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Purity Culture - What About It?

By Catie Oidtman

Due to the overturn of Roe vs. Wade, recent news has been buzzing with conversations about toxic masculinity, people’s reproductive rights, and bodily autonomy. This has brought the topic of “purity culture” to the forefront of my mind. Purity culture is when dating is discouraged and virginity before marriage is promoted. The result is people who live within strict gender binary roles, where men are seen as being strong, ‘masculine’ leaders and women are expected to be doting, sweet and docile wives and caretakers. The idea of purity culture is often thought of as being associated with religious settings – most notably in white evangelical communities where the term was coined – but in reality can be applied globally across diverse cultures and religions.


Within purity culture, sexuality is restricted and the responsibility falls upon women. Women are expected to be virgins, cover themselves, and remain “pure” for their future husbands. Furthermore, women are seen as temptresses, and as such, it is their responsibility not to attract the attention of men, not that of the men whom may fall “victim” to these temptations.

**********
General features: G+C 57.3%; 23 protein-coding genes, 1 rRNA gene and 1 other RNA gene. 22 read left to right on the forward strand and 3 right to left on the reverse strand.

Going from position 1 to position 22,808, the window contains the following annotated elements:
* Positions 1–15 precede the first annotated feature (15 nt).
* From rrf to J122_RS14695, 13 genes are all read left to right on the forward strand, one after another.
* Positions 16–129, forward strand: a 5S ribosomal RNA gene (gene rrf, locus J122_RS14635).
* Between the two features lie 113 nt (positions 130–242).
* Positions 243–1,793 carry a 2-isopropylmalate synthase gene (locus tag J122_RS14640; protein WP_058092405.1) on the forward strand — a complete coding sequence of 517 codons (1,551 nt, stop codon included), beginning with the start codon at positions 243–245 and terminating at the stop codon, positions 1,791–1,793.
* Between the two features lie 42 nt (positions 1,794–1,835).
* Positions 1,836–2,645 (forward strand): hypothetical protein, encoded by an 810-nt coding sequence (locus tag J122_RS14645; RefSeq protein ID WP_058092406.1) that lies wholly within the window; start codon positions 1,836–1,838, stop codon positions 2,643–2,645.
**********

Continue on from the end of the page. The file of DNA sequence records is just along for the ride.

This unfair double standard has lasting impacts among everyone subjected to it. Further, the misogyny, racism, and white supremacy that build the premises of purity culture have dire consequences for those subjected to it. Purity culture assumes heterosexuality and does not leave room for inclusivity among varying gender identities and sexualities. It assumes all people identify as women and men, and then puts an enormous amount of pressure on women to be a “pure” being. While white women are seen as needing to maintain purity as they are privileged with being born “pure,” BIPOC women are often seen as needing to attain purity adding additional pressures.


These very strict rules create an environment in which abuse can thrive. Purity culture does not teach about consent as it assumes abstinence and puts all responsibility on women. Additionally, women are the ones that have everything to lose if they are no longer “virgins.” This toxic masculinity becomes even more problematic in cases of sexual assault and rape. Ultimately, the strict gender roles and assumptions create harm and breed unhealthy situations that have lasting effects on the people subjected to it.


 

This blog post draws upon definitions and information found in the following sources:

https://lindakayklein.com/what-is-purity-culture/

https://www.nbcnews.com/news/asian-america/purity-culture-anti-asian-racism-intersect-white-evangelical-circles-rcna765

https://www.alicegreczyn.com/blog/is-purity-culture-a-form-of-sexual-abuse